Do you know your Q angle?
If you are a frequent runner that either runs for fun or you are a more serious runner then you may have already heard about the Q angle. If you running amounts to running for the bus occasionally then you probably won’t be too concerned about this article.
The Q angle of the Knee is the angle between the Quadriceps and the Patella Tendon of the Knee. The angle is measured using a Goniometer. For men the angle is usually 14 degrees and for women it is usually 17 degrees.
A women’s Q angle is greater due to the fact that women’s hips are generally wider than mens. Having wider hips means the femur descends in to the knee at an inward angle. This can create added stress on the joints, this can lead to complications and knee pain, such as runner’s knee. This could also cause the feet to pronate more and possibly require supportive shoes.
Many running stores / sports shops today have machines that analyse your running style and indicate whether you over or under pronate. The sales assistant will usually then recommend a rather expensive pair of running shoes to correct the problem. Custom made orthotics (inserts into shoes) can be beneficial in reducing stress and injury. The following article suggests various exercises to strengthen the hips which can also help with pronation issues. See - ; http://www.runnersworld.com/injury-treatment/do-weak-hips-cause-pronation?page=single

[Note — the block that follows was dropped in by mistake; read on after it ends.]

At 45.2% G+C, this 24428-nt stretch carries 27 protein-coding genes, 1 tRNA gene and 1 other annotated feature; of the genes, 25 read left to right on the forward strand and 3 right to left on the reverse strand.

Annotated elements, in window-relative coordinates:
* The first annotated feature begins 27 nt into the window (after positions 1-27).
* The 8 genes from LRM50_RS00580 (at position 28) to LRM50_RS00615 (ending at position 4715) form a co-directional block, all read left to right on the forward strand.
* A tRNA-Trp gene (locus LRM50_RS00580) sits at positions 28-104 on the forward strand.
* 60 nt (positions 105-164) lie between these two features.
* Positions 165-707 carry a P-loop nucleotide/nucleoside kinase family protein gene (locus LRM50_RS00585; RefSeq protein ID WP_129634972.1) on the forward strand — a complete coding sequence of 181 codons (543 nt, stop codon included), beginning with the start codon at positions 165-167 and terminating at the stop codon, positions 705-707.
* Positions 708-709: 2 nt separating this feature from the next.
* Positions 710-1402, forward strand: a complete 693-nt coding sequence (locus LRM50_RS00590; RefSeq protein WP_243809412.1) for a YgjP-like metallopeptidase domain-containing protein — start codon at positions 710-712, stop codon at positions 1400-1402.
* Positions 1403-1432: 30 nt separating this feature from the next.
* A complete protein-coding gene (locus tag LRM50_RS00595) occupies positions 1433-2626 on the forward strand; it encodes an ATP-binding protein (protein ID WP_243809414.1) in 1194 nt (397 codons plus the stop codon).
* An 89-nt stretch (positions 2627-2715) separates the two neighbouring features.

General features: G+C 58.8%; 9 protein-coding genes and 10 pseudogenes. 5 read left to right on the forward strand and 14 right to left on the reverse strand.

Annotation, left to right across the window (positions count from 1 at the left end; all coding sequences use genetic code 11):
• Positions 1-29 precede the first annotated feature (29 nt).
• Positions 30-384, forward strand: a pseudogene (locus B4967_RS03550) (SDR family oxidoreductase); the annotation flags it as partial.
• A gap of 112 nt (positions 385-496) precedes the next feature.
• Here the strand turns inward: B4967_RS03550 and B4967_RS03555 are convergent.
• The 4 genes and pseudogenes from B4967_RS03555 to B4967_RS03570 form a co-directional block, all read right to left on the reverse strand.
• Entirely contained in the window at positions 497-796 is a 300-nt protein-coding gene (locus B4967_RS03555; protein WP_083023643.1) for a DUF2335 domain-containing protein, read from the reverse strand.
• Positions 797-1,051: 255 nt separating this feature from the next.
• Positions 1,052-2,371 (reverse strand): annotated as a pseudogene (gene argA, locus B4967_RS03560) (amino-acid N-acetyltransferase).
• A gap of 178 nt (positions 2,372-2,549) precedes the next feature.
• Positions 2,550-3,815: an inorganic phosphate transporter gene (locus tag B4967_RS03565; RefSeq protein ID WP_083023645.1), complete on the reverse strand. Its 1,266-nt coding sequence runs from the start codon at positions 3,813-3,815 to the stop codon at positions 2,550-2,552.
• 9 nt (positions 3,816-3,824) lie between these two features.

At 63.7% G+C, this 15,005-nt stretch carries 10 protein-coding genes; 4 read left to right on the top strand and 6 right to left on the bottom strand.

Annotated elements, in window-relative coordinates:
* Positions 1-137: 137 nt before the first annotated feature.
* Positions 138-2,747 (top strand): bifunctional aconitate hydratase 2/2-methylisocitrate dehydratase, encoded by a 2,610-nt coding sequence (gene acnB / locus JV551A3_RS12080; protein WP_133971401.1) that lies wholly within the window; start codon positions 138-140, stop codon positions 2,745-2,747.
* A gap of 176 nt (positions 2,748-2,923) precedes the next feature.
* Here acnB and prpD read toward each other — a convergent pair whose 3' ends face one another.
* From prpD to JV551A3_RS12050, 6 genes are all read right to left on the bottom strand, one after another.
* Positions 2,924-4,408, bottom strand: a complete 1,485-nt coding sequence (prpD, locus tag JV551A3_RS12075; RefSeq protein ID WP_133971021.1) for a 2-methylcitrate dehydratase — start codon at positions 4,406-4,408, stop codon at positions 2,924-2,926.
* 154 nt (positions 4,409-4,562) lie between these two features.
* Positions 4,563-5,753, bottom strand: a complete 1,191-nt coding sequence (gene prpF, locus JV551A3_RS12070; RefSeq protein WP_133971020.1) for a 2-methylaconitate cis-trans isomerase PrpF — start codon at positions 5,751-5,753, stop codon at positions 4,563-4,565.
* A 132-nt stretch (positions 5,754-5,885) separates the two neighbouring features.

Whilst supportive shoes and custom orthotics help with pronation issues and can certainly help to prevent injuries when running on road or cross country, a check up with a specialist is recommended if it is determined that you excessively under or over pronate as it could also be due to week and / or tight muscles in the lower limbs. The real solution is to work to strengthen these muscles and improve flexibility. Many articles and trainers suggest walking around bear feat as it will help with balance and strength.
Both men and women need to pay particular attention to strength and flexibility. Quadriceps and hamstrings need to be both strong and flexible. If muscles are too tight or not strong enough it can cause problems with alignment and result in injuries and pain. Stronger supporting muscles can reduce the strain on the knee. Not all Q angle abnormalities can be fixed and as mentioned before specialist advice should be obtained but certainly the right exercise and good practice in most cases helps.
We tend to take our bodies for granted and only start taking care of ourselves when we feel pain. Before you decide to become the next long distance here make sure you have prepared properly and understand the importance of stretching and conditioning. A comparatively small amount of preparation and research could save you from weeks, months or years of pain and injury.
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